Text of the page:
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Supersymmetry is a theory (commonly found in some forms of string theory) that says that when the universe formed, there was also the same number of theoretical "superparticles" created. If this theory is true, it would at least double the number of known particles in the universe. Supersymmetry may create more than one copy, since there are many dimensions (M-Theory by Edward Witten predicts up to 11). Many scientists believe in supersymmetry because it solves many inconsistencies in the Standard Model of physics.

Supersymmetry was the idea of Hironari Miyazawa (b. 1927).[1][2][3][4]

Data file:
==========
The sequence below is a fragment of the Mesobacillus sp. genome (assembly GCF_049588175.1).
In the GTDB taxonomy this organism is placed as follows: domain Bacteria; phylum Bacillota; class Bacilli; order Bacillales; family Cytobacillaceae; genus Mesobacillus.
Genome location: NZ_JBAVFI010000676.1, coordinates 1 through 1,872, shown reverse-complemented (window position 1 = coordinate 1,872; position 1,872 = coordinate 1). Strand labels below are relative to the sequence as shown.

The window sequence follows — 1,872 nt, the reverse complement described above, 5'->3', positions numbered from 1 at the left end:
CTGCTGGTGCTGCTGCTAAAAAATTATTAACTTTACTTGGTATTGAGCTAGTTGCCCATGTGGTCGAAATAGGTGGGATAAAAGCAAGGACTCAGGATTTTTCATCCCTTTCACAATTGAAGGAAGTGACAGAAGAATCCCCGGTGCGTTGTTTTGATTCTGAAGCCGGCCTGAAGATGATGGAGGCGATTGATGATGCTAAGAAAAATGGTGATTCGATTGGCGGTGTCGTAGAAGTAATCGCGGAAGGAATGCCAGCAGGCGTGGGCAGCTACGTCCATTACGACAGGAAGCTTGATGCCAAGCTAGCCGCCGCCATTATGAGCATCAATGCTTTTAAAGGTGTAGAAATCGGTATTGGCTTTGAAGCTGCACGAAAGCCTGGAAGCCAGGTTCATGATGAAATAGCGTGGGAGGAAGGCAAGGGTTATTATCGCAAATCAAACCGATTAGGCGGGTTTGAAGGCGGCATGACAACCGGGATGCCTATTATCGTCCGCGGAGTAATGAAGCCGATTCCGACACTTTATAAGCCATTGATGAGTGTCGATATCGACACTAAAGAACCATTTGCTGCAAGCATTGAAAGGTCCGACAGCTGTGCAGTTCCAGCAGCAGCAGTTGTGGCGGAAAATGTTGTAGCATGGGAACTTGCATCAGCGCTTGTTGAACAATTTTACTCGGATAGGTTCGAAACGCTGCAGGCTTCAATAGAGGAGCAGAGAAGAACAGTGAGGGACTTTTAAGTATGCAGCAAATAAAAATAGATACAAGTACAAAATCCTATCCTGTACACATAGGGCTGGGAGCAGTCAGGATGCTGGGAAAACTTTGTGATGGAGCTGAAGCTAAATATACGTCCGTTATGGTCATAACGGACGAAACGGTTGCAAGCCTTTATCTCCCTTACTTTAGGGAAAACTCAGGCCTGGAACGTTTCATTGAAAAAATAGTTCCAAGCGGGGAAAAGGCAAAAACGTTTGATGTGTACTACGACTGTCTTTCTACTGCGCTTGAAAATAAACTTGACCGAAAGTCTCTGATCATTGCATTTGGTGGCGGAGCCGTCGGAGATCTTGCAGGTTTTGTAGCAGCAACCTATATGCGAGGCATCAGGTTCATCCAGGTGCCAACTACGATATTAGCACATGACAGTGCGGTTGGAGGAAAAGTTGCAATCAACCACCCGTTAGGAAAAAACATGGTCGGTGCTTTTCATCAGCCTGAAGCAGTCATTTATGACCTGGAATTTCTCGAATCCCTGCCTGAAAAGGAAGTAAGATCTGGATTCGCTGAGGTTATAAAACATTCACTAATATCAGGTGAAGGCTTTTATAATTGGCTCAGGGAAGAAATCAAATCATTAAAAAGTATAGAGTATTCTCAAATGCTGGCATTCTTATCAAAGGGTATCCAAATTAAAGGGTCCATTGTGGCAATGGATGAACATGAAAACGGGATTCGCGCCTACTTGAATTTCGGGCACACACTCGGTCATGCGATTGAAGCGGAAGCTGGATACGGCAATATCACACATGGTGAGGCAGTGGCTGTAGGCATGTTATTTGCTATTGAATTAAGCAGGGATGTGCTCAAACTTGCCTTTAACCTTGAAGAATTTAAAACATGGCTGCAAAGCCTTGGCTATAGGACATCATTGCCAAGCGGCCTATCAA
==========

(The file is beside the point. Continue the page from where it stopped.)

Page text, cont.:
References[change | change source]

  1. H. Miyazawa (1966). "Baryon Number Changing Currents". Prog. Theor. Phys. 36 (6): 1266–1276. doi:10.1143/PTP.36.1266.
  2. H. Miyazawa (1968). "Spinor Currents and Symmetries of Baryons and Mesons". Phys. Rev. 170 (5): 1586–1590. doi:10.1103/PhysRev.170.1586.
  3. P. G. O. Freund (1988). Introduction to Supersymmetry (Cambridge Monographs on Mathematical Physics). Cambridge University Press. ISBN 978-0-521-35675-6.
  4. S. Catto (2008). "Miyazawa Supersymmetry". AIP Conf. Proc. 1011 (1): 253–258. doi:10.1063/1.2932297.

External websites[change | change source]

Hitoshi Murayama is with the University of California at Berkeley Physics Dept, and a Fellow of the American Physical Society.

  • Hitoshi Murayama homepage. Introduction to supersymmetry. [1]
  • Hitoshi Murayama's Supersymmetry phenomenology. [2]